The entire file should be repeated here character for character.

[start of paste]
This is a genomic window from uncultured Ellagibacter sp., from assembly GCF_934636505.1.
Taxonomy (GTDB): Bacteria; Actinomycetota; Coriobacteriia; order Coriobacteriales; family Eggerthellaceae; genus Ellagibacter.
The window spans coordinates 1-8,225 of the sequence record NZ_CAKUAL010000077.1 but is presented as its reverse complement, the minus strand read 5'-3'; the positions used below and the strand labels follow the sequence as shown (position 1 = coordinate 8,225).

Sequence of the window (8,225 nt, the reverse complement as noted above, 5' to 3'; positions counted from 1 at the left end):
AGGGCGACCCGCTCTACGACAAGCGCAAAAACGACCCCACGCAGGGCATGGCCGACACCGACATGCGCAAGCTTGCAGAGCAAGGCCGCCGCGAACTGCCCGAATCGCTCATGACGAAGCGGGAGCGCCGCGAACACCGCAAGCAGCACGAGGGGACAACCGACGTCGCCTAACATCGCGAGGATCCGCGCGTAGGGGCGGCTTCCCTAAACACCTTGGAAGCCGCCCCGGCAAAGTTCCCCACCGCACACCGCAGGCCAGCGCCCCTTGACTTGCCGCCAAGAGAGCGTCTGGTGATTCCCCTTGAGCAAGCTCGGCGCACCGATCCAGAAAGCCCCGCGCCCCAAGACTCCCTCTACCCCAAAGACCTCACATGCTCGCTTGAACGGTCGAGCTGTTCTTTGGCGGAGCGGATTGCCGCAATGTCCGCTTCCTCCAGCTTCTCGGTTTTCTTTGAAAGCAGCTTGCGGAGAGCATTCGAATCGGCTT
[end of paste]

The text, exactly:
This is a genomic window from uncultured Ellagibacter sp., from assembly GCF_934636505.1.
Taxonomy (GTDB): Bacteria; Actinomycetota; Coriobacteriia; order Coriobacteriales; family Eggerthellaceae; genus Ellagibacter.
The window spans coordinates 1-8,225 of the sequence record NZ_CAKUAL010000077.1 but is presented as its reverse complement, the minus strand read 5'-3'; the positions used below and the strand labels follow the sequence as shown (position 1 = coordinate 8,225).

Sequence of the window (8,225 nt, the reverse complement as noted above, 5' to 3'; positions counted from 1 at the left end):
AGGGCGACCCGCTCTACGACAAGCGCAAAAACGACCCCACGCAGGGCATGGCCGACACCGACATGCGCAAGCTTGCAGAGCAAGGCCGCCGCGAACTGCCCGAATCGCTCATGACGAAGCGGGAGCGCCGCGAACACCGCAAGCAGCACGAGGGGACAACCGACGTCGCCTAACATCGCGAGGATCCGCGCGTAGGGGCGGCTTCCCTAAACACCTTGGAAGCCGCCCCGGCAAAGTTCCCCACCGCACACCGCAGGCCAGCGCCCCTTGACTTGCCGCCAAGAGAGCGTCTGGTGATTCCCCTTGAGCAAGCTCGGCGCACCGATCCAGAAAGCCCCGCGCCCCAAGACTCCCTCTACCCCAAAGACCTCACATGCTCGCTTGAACGGTCGAGCTGTTCTTTGGCGGAGCGGATTGCCGCAATGTCCGCTTCCTCCAGCTTCTCGGTTTTCTTTGAAAGCAGCTTGCGGAGAGCATTCGAATCGGCTT